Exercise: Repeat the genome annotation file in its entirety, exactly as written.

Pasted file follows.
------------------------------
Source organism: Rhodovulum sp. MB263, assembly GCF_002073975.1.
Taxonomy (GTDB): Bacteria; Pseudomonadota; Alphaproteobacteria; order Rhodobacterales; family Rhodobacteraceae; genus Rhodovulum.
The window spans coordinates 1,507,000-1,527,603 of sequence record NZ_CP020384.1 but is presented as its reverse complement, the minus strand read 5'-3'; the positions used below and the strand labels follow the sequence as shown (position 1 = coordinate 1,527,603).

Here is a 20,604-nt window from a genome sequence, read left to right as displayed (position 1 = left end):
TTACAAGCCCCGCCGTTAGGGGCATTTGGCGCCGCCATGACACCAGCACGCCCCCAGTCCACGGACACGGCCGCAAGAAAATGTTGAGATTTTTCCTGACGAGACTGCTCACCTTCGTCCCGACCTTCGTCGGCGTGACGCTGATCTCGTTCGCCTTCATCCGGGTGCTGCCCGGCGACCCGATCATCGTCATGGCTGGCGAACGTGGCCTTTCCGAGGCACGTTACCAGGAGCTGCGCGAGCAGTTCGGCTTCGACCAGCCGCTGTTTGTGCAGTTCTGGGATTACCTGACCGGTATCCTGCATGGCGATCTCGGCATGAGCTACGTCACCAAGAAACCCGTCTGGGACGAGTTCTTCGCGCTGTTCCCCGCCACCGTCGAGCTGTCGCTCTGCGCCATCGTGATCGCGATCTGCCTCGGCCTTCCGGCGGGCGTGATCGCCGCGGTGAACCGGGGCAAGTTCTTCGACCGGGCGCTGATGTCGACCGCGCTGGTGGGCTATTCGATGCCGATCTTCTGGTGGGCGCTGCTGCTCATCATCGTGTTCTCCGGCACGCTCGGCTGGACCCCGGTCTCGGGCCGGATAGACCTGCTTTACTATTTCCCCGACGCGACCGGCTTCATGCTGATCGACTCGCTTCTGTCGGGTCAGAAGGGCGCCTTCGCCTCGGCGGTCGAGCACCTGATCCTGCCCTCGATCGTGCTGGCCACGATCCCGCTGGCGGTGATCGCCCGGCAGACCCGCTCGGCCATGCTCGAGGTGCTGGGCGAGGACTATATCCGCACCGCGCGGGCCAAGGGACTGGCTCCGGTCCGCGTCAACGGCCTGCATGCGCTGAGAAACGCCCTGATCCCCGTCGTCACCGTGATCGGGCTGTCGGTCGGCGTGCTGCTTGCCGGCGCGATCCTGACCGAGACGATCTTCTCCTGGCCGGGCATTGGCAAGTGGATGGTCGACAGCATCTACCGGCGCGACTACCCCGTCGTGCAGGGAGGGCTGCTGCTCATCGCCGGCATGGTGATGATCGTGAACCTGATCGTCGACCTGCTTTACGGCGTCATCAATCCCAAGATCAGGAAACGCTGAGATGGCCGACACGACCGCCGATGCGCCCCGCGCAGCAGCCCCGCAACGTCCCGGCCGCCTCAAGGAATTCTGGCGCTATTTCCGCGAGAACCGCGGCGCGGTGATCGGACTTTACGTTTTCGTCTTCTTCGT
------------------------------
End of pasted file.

Source organism: Rhodovulum sp. MB263, assembly GCF_002073975.1.
Taxonomy (GTDB): Bacteria; Pseudomonadota; Alphaproteobacteria; order Rhodobacterales; family Rhodobacteraceae; genus Rhodovulum.
The window spans coordinates 1,507,000-1,527,603 of sequence record NZ_CP020384.1 but is presented as its reverse complement, the minus strand read 5'-3'; the positions used below and the strand labels follow the sequence as shown (position 1 = coordinate 1,527,603).

Here is a 20,604-nt window from a genome sequence, read left to right as displayed (position 1 = left end):
TTACAAGCCCCGCCGTTAGGGGCATTTGGCGCCGCCATGACACCAGCACGCCCCCAGTCCACGGACACGGCCGCAAGAAAATGTTGAGATTTTTCCTGACGAGACTGCTCACCTTCGTCCCGACCTTCGTCGGCGTGACGCTGATCTCGTTCGCCTTCATCCGGGTGCTGCCCGGCGACCCGATCATCGTCATGGCTGGCGAACGTGGCCTTTCCGAGGCACGTTACCAGGAGCTGCGCGAGCAGTTCGGCTTCGACCAGCCGCTGTTTGTGCAGTTCTGGGATTACCTGACCGGTATCCTGCATGGCGATCTCGGCATGAGCTACGTCACCAAGAAACCCGTCTGGGACGAGTTCTTCGCGCTGTTCCCCGCCACCGTCGAGCTGTCGCTCTGCGCCATCGTGATCGCGATCTGCCTCGGCCTTCCGGCGGGCGTGATCGCCGCGGTGAACCGGGGCAAGTTCTTCGACCGGGCGCTGATGTCGACCGCGCTGGTGGGCTATTCGATGCCGATCTTCTGGTGGGCGCTGCTGCTCATCATCGTGTTCTCCGGCACGCTCGGCTGGACCCCGGTCTCGGGCCGGATAGACCTGCTTTACTATTTCCCCGACGCGACCGGCTTCATGCTGATCGACTCGCTTCTGTCGGGTCAGAAGGGCGCCTTCGCCTCGGCGGTCGAGCACCTGATCCTGCCCTCGATCGTGCTGGCCACGATCCCGCTGGCGGTGATCGCCCGGCAGACCCGCTCGGCCATGCTCGAGGTGCTGGGCGAGGACTATATCCGCACCGCGCGGGCCAAGGGACTGGCTCCGGTCCGCGTCAACGGCCTGCATGCGCTGAGAAACGCCCTGATCCCCGTCGTCACCGTGATCGGGCTGTCGGTCGGCGTGCTGCTTGCCGGCGCGATCCTGACCGAGACGATCTTCTCCTGGCCGGGCATTGGCAAGTGGATGGTCGACAGCATCTACCGGCGCGACTACCCCGTCGTGCAGGGAGGGCTGCTGCTCATCGCCGGCATGGTGATGATCGTGAACCTGATCGTCGACCTGCTTTACGGCGTCATCAATCCCAAGATCAGGAAACGCTGAGATGGCCGACACGACCGCCGATGCGCCCCGCGCAGCAGCCCCGCAACGTCCCGGCCGCCTCAAGGAATTCTGGCGCTATTTCCGCGAGAACCGCGGCGCGGTGATCGGACTTTACGTTTTCGTCTTCTTCGT